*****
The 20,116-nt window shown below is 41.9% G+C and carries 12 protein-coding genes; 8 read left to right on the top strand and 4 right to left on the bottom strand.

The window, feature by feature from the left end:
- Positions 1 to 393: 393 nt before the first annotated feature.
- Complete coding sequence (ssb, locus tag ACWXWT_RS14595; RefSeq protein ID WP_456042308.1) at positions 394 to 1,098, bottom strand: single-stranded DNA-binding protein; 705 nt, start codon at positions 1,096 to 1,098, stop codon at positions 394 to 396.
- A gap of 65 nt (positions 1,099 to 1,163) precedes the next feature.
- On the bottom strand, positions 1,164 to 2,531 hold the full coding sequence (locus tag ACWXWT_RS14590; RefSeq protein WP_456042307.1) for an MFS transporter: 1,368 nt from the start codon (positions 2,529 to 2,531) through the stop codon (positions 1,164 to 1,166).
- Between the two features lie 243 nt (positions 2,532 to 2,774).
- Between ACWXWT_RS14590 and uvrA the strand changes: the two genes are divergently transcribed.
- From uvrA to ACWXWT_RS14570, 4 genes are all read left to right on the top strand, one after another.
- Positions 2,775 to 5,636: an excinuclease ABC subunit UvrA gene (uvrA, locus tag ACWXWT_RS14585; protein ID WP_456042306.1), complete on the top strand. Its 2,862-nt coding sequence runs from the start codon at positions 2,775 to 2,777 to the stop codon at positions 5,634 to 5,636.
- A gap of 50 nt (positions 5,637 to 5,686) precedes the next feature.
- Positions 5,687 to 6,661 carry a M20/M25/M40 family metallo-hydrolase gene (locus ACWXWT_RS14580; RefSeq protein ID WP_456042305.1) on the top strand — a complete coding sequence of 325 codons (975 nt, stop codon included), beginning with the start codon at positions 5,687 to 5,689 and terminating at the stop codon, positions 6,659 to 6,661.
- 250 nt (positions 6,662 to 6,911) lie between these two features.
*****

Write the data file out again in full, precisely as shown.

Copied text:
The 20,116-nt window shown below is 41.9% G+C and carries 12 protein-coding genes; 8 read left to right on the top strand and 4 right to left on the bottom strand.

The window, feature by feature from the left end:
- Positions 1 to 393: 393 nt before the first annotated feature.
- Complete coding sequence (ssb, locus tag ACWXWT_RS14595; RefSeq protein ID WP_456042308.1) at positions 394 to 1,098, bottom strand: single-stranded DNA-binding protein; 705 nt, start codon at positions 1,096 to 1,098, stop codon at positions 394 to 396.
- A gap of 65 nt (positions 1,099 to 1,163) precedes the next feature.
- On the bottom strand, positions 1,164 to 2,531 hold the full coding sequence (locus tag ACWXWT_RS14590; RefSeq protein WP_456042307.1) for an MFS transporter: 1,368 nt from the start codon (positions 2,529 to 2,531) through the stop codon (positions 1,164 to 1,166).
- Between the two features lie 243 nt (positions 2,532 to 2,774).
- Between ACWXWT_RS14590 and uvrA the strand changes: the two genes are divergently transcribed.
- From uvrA to ACWXWT_RS14570, 4 genes are all read left to right on the top strand, one after another.
- Positions 2,775 to 5,636: an excinuclease ABC subunit UvrA gene (uvrA, locus tag ACWXWT_RS14585; protein ID WP_456042306.1), complete on the top strand. Its 2,862-nt coding sequence runs from the start codon at positions 2,775 to 2,777 to the stop codon at positions 5,634 to 5,636.
- A gap of 50 nt (positions 5,637 to 5,686) precedes the next feature.
- Positions 5,687 to 6,661 carry a M20/M25/M40 family metallo-hydrolase gene (locus ACWXWT_RS14580; RefSeq protein ID WP_456042305.1) on the top strand — a complete coding sequence of 325 codons (975 nt, stop codon included), beginning with the start codon at positions 5,687 to 5,689 and terminating at the stop codon, positions 6,659 to 6,661.
- 250 nt (positions 6,662 to 6,911) lie between these two features.